No wonder Hillary Clinton, famous for using BleachBit to destroy emails, has come out of the woodwork as a vocal cheerleader for Harris. “When you’re using BleachBit, it is [to destroy] something you really do not want the world to see,” former Rep. Trey Gowdy told Fox News on Aug. 25, 2016 regarding Clinton’s disappearing emails. Birds of feather flock together.
Which way does the wind blow?
History tells us that Harris makes political decisions based on the direction of the wind—not on a set of fixed values and philosophies like Barrett and Ginsburg.
Role models are rocks—strong people upon whom others lean for wisdom and guidance. Yet, on issues as crucial as healthcare policy, Harris has held bipolar positions in the same calendar year. Twice in 2019, Harris expressed a definite desire to eliminate all private health insurance and replace it with a socialist plan called “Medicare for All.” Yet, when twice pushed by the media to defend her radical position—she claimed to have no idea what they were talking about.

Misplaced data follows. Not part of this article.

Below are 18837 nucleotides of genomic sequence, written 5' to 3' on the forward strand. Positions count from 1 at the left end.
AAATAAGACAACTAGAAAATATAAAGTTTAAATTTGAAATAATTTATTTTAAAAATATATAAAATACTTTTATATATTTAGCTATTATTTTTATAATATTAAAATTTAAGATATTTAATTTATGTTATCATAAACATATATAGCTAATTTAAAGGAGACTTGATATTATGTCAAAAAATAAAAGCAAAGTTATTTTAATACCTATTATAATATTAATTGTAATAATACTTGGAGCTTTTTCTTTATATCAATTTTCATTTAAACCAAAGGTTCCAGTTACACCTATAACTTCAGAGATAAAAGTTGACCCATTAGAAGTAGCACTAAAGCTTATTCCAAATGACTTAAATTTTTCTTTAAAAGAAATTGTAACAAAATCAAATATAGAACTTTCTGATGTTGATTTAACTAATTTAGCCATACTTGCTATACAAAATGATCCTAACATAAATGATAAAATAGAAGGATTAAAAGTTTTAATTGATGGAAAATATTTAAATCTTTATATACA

Role models must go beyond inspiring
While it may be inspiring for a young woman to see a woman—any woman—in a position of power—it is possible to be inspiring without being a role model.
Kamala Harris may inspire because she is a female vice presidential candidate, but her accomplishments while serving as a “public servant” are not inspiring. Further, she is not someone whose integrity, character, choices or courage may be emulated. Ideally, the first female president should be a strong role model because little girls deserve to look up to the best in order that they, too, may strive to be their personal best.